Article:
Now, even though current does flow its not enough to trip a standard recloser or breaker. Standard RCD logic is hard to pull of to due to the nature of it all, both the small amount (often under 5 amps) and the need to do complex differential current flows. You could add sensitive enough CTs on all the breakers and use complex logic (it does exist) to monitor currents going in and out of the feeders and phases, but its complicated an expensive. Setting up the relays to differentiate between a none faulted feeder and faulted one is difficult as well as accuracy under so little current. Generally the best thing to do is just add a 15 amp draw (continues rated if you want to have the benefit of running the feeder until the fault is found) resistor and use standard RCD logic. Makes things a whole lot easier.


However, there is an easy way to indicate a ground fault exists. California utilities that operate genuine ungrounded systems will take 3 25kva pole pigs and wire them up grounded wye primary broken delta secondary. The secondary is wired across a relay. The primary neutral is connected to the substation's ground mat. This is the only wye grounded load in the system. Under normal conditions not much voltage is present across the relay because the primary voltages are fairly even between phase to ground, but when a phase to ground fault occurs the delta secondary will attempt to circulate currents to balance the phases out. Because its a broken delta and it can't (relay is across it) a voltage rise takes place enough to close the relay. The relay limits the current flow but the voltage remains high enough to keep it closed as long as the ground fault exists. If the relay was not present (closed delta) a massive amount of current would flow eventually blowing the protective fuses. If those transformers were large enough, say 6MVA each, low impedance and had a closed delta secondary any ground fault out on the line would result in thousands of ampers of current flow! The system would behave as a solidly grounded wye, since it now has a neutral point!:cool: An artificial neutral yes, but none the less one that will behave like a normal one. The current would blow regular fuses and trip recloser on regular time current curves since the bank now gives a place for neutral current to flow. This is exactly what happens in a wye grounded delta banks of any size. They are basically an artificial neutral that tries to balance voltage discrepancies out. Your not hijacking this thread. Just giving a detailed account of why a Y delta bank wont work for the op in his predicament:p:lol:



Anyway, as for the poco once the relay closes it alarms them a ground fault exists. Its then up to them to do the hard part and track it down. Adding resistors in parallel with the relay can increase the current to the point regular RCD logic can pick it up, so it helps to pinpoint what circuit is in trouble.


Hope I didn't throw you off. Grounding and bonding complex topic with a lot of dynamic parts to it. Let me know if confused you on anything :)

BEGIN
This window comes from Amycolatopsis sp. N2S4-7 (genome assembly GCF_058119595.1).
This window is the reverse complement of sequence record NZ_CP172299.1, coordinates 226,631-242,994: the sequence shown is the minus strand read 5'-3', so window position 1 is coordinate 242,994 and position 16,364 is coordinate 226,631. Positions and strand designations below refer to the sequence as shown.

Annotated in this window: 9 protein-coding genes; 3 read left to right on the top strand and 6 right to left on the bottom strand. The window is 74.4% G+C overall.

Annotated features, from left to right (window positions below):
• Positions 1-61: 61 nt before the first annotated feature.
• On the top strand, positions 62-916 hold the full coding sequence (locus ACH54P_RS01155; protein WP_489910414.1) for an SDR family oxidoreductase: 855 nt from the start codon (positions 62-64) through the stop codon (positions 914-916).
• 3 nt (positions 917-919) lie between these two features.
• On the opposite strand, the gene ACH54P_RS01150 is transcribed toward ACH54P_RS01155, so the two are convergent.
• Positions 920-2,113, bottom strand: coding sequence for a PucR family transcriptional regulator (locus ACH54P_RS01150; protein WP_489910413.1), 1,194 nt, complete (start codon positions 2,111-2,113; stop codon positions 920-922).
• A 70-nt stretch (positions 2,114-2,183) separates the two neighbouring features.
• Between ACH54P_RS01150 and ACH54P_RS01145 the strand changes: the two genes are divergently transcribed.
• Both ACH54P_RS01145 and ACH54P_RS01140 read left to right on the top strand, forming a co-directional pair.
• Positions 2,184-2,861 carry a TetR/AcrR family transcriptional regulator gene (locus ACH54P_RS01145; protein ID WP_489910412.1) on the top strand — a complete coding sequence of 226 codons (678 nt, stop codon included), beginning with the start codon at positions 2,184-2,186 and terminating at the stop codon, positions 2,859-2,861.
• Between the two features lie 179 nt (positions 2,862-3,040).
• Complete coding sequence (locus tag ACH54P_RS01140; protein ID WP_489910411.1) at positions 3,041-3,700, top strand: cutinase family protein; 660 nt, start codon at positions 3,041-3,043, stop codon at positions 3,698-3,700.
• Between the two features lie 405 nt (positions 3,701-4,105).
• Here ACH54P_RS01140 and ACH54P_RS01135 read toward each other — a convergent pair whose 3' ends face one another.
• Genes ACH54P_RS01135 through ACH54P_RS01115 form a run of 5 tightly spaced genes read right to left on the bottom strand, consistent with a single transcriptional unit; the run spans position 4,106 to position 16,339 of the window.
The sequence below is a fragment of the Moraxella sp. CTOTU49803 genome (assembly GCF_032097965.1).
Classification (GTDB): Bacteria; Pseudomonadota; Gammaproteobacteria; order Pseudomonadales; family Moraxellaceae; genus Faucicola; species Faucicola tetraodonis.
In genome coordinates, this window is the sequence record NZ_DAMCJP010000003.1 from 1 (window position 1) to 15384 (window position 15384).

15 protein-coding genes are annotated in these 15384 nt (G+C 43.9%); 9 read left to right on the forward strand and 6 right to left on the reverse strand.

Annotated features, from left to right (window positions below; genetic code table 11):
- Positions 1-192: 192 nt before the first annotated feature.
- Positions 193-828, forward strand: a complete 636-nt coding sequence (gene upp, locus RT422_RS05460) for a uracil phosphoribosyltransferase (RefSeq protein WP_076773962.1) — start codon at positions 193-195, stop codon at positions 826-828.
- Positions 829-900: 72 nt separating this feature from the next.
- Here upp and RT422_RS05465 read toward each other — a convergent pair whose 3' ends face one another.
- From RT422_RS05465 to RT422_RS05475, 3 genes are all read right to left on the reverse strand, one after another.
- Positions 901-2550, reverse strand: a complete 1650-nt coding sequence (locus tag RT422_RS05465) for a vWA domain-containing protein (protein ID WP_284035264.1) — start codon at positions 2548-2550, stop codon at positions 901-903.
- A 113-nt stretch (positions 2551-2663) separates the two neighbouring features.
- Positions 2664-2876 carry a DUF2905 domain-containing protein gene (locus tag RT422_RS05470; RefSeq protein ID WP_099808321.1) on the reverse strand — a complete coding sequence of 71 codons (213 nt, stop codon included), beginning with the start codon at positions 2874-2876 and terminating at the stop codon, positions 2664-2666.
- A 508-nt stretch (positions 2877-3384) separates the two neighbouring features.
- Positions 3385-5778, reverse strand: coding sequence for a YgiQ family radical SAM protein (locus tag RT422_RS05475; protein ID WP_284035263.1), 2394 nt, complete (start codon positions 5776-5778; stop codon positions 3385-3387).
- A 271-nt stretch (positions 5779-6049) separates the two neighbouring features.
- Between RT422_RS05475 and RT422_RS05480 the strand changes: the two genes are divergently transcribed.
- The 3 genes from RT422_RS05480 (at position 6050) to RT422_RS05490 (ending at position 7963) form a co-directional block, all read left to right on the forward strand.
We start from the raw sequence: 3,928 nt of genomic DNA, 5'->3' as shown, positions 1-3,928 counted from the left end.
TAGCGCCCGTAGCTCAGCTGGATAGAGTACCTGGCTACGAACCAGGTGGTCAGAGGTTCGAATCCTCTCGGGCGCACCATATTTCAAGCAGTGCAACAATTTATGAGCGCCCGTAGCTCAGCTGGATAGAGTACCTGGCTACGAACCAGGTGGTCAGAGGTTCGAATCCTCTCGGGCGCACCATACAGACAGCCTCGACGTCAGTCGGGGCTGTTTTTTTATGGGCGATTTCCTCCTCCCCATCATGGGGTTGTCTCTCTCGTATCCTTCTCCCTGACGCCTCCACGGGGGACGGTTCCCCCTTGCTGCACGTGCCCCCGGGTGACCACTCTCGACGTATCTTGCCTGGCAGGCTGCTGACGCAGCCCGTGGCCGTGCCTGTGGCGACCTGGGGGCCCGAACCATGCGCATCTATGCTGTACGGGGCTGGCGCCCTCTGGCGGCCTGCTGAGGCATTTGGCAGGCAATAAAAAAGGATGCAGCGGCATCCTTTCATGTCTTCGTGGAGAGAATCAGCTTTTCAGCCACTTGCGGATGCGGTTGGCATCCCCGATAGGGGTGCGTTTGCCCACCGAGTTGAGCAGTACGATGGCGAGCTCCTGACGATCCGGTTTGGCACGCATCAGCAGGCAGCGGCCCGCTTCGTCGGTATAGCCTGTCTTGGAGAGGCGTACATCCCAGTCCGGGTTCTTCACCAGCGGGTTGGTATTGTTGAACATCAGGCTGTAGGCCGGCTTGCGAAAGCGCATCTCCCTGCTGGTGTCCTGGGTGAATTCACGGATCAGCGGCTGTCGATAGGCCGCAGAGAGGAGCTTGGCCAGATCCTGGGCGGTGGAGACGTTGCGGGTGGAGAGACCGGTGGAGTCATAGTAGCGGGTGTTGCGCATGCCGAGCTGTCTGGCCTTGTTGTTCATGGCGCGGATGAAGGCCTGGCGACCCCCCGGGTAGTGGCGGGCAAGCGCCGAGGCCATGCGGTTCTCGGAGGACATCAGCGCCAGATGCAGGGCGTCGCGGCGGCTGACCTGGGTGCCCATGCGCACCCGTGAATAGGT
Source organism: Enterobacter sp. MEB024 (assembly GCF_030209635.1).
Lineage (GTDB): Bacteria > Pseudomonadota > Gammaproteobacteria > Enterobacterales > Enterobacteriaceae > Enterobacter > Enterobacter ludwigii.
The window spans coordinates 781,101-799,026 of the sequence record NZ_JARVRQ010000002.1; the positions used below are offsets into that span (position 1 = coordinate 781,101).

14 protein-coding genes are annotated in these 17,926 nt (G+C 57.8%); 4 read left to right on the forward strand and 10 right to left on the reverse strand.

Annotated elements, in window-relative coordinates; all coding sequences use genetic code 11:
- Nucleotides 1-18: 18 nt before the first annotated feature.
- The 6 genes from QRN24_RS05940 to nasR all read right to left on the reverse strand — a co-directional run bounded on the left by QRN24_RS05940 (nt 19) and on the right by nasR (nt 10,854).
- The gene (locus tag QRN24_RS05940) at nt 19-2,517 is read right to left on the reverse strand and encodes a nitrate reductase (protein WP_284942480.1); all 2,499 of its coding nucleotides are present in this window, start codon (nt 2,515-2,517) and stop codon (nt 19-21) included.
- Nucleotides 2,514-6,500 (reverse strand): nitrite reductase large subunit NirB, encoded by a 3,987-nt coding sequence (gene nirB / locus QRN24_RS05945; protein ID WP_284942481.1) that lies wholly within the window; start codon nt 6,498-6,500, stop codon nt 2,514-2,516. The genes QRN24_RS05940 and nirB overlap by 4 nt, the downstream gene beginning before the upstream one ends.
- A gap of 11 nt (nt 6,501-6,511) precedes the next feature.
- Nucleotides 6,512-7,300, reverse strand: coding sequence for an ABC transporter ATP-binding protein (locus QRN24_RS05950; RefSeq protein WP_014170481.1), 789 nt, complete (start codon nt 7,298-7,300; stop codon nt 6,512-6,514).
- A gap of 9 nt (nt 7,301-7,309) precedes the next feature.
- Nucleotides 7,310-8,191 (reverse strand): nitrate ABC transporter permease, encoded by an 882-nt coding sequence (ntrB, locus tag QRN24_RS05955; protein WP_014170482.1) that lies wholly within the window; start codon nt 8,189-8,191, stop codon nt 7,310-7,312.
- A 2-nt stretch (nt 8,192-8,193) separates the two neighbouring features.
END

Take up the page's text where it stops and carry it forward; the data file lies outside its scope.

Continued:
meternerd

Senior Member
Location
Athol, ID
Occupation
retired water & electric utility electrician, meter/relay tech
Not to worry...I'm easily confused. Where do I start? First off, we use two bushing transformers because our transformer cases are not grounded. A single bushing 7200V transformer has one side of the primary winding internally bonded to the common neutral of the secondary. That is in turn bonded to the case. That's a no-no, at least here. The primary neutral bushing is connected to the system neutral on the pole.

Anyway...maybe we are talking different stuff about substation connections. What I'm talking about is that we wire our step down transformers A-C, B-C, C-A in the subs. To me, that's Delta. As a relay tech, we used to wire our differential relay primary CT's Wye and secondary CT's Delta to compensate for the phase shift. As I mentioned above, we do have a small section of 14,400 3W Wye grounded at the sub, with no neutral brought out to the system. I know that a ground on this system produces fault current, because we burned down a pole and about a hundred feet of phone wire when a tree broke off a cross arm, dropping a phase onto the phone wires. The circuit never tripped. Fire was called in by a passerby. With a truly ungrounded system (I'm not familiar with Delta distribution), I don't see how there could be any ground fault current since there is no ground reference back to the sub. Only phase to phase would cause any real current. Where I worked, we have trees and mucho snow, so down wire, trees, etc. are a constant problem. Seems to me the simplest way to clear a ground fault quickly is to blow a cutout, operate a recloser or trip a breaker relay. That all takes fault current. To get that, we try to have a solidly grounded neutral all they way back to the sub. If a wire is down and is buried in snow or underbrush and an innocent skier or hiker steps on it, couldn't that prove fatal even on an ungrounded system? And in the summer, the fire danger is huge. Quick tripping and setting the reclosers to "one-shot" is one way we try to minimize the hazards. I'm pretty sure an ungrounded medium voltage system could still produce an arc to ground. Am I wrong?